LINGUIST List 15.2027

Thu Jul 8 2004

Sum: Hiatus Resolution Across Glottals

Editor for this issue: Steve Moran <>


  1. Marianne Borroff, Sum. of Query: Hiatus Resolution Across Glottals

Message 1: Sum. of Query: Hiatus Resolution Across Glottals

Date: Tue, 29 Jun 2004 22:43:28 -0400 (EDT)
From: Marianne Borroff <>
Subject: Sum. of Query: Hiatus Resolution Across Glottals

Dear Linguists,

On 5/18, I submitted a query to Linguist List (Linguist 15.1586)
regarding the interaction of vowels across glottals, particularly the
tendency of some languages to exhibit hiatus resolution-like patterns
across glottals. The query asked whether any linguists had noticed
such patterns in the course of their research. I received a number of
interesting and helpful replies, a summary of which is given below.

The following sources were cited as dealing with hiatus resolution
across glottals, or as dealing with related phenomena:

-Casali, R. 1997. ''Vowel elision in hiatus contexts: Which vowel
goes?'' Language 73: 493-533.

-Dilley, L., S. Shattuck-Hufnagel, and M. Ostendorf. 1996.
"Glottalization of word-initial vowels as a function of prosodic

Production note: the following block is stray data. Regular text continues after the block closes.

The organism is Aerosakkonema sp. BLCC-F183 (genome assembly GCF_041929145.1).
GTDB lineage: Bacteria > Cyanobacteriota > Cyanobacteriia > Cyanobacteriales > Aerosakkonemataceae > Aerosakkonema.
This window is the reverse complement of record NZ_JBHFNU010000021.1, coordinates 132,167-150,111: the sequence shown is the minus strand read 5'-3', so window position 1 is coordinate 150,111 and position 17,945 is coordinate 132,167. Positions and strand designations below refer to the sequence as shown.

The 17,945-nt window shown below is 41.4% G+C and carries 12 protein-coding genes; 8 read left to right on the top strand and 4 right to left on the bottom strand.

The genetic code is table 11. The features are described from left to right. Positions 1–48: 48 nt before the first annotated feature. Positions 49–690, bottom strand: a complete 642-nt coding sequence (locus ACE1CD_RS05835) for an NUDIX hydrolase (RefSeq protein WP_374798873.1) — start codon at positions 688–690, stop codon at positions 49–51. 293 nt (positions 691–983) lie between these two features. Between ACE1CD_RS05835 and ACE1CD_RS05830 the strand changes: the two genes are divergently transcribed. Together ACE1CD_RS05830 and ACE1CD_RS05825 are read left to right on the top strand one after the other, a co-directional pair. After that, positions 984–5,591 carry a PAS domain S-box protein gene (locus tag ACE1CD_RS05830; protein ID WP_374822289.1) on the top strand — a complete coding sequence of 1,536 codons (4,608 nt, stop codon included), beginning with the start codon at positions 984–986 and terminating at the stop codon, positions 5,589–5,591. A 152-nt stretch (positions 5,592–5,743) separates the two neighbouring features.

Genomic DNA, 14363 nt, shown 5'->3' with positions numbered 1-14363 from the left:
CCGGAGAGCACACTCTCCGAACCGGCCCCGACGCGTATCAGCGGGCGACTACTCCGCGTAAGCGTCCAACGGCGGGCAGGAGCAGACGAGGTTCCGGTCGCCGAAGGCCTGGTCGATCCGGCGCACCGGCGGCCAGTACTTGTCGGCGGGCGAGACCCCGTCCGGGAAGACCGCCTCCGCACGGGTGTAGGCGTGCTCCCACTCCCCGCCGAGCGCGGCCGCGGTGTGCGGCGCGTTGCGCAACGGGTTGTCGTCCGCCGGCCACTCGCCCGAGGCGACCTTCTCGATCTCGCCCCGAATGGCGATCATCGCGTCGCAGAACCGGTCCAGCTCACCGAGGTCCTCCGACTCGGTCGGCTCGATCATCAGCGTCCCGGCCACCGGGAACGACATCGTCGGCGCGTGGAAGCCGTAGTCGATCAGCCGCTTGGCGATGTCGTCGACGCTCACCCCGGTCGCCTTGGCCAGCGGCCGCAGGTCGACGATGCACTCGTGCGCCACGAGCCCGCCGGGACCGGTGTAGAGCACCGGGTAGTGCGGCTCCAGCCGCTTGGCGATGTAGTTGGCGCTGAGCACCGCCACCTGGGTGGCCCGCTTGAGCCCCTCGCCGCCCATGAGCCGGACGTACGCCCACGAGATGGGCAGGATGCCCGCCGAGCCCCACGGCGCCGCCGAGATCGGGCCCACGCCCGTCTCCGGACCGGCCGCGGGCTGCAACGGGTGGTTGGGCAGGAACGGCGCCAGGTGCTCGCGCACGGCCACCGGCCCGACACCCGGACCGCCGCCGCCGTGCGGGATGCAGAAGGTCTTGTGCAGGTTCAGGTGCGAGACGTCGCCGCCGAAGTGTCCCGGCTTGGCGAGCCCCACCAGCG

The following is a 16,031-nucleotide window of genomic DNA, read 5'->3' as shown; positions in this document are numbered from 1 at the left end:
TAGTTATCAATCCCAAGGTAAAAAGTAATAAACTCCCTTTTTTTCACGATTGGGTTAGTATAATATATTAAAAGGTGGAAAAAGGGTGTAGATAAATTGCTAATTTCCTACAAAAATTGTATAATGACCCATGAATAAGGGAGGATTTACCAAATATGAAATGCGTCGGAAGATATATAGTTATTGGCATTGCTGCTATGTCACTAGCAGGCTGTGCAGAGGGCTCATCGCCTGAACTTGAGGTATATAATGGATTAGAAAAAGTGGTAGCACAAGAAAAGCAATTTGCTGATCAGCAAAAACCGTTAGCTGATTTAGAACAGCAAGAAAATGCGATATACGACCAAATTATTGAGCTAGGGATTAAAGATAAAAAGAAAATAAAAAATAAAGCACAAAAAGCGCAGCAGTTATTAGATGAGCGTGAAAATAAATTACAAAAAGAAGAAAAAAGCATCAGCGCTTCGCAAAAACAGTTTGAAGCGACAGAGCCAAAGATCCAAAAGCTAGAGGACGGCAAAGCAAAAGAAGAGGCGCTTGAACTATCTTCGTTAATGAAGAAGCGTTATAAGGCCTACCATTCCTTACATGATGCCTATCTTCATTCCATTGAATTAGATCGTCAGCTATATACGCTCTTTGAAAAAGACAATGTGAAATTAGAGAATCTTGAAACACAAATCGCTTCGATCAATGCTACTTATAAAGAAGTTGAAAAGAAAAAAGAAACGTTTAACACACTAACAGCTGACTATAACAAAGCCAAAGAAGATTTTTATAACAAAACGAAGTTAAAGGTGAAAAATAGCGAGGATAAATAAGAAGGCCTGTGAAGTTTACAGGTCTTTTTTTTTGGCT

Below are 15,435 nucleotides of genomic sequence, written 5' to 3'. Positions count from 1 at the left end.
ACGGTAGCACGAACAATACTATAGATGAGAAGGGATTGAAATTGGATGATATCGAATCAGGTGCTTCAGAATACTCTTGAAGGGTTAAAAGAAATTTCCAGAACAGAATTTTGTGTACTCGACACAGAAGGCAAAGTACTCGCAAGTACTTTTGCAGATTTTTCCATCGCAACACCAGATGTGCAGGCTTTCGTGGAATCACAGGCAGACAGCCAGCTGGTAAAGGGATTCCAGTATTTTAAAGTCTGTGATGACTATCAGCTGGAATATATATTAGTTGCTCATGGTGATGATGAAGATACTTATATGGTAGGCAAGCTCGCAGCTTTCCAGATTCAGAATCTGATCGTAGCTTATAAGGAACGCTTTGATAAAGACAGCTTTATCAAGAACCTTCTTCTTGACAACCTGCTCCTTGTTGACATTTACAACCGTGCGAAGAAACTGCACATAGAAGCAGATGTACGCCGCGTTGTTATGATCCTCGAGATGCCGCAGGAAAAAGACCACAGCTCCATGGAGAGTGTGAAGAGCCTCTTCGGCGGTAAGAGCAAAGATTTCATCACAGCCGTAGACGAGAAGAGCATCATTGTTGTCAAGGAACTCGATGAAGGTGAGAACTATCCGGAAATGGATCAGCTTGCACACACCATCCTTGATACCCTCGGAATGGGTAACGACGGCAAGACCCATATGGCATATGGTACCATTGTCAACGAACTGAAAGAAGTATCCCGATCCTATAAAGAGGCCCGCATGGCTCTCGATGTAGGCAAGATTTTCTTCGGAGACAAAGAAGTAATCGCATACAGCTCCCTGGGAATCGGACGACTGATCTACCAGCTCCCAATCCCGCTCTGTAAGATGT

structure." Journal of Phonetics 24: 423-444.

-Ladefoged, P. and I. Maddieson. 1996. Sounds of the World's
Languages. Blackwells.

-Picard, M. 2003. ''On the emergence and resolution of hiatus.''
Folia Linguistica Historica 24: 47-57.

-Scott, C. T. 1964. ''Syllable Structure in Teheran Persian.''
Anthropological Linguistics 5, vol.1: 27-30.

Other issues discussed included the difficulty of distinguishing
glottal stop from creaky phonation, because the former is not
characterized by immediate cessation of the vocal folds. I thank Mark
Jones (Cambridge) who pointed out that the glottal element in V?V may
either be attributed to an underlying stop or to a voice-quality
distinction. If it is the latter, then the fact that hiatus
resolution-like processes occur across the glottal element is not
unexpected since no consonant intervenes between the two vowels. This
response identified an important issue in confronting V?V and VhV
sequences, which must be taken into account in further research on the

Thanks to Mark Jones (Cambridge), Marc Picard (Concordia) and Charles
T. Scott (Wisconsin) for their helpful and insightful responses to the
original query.
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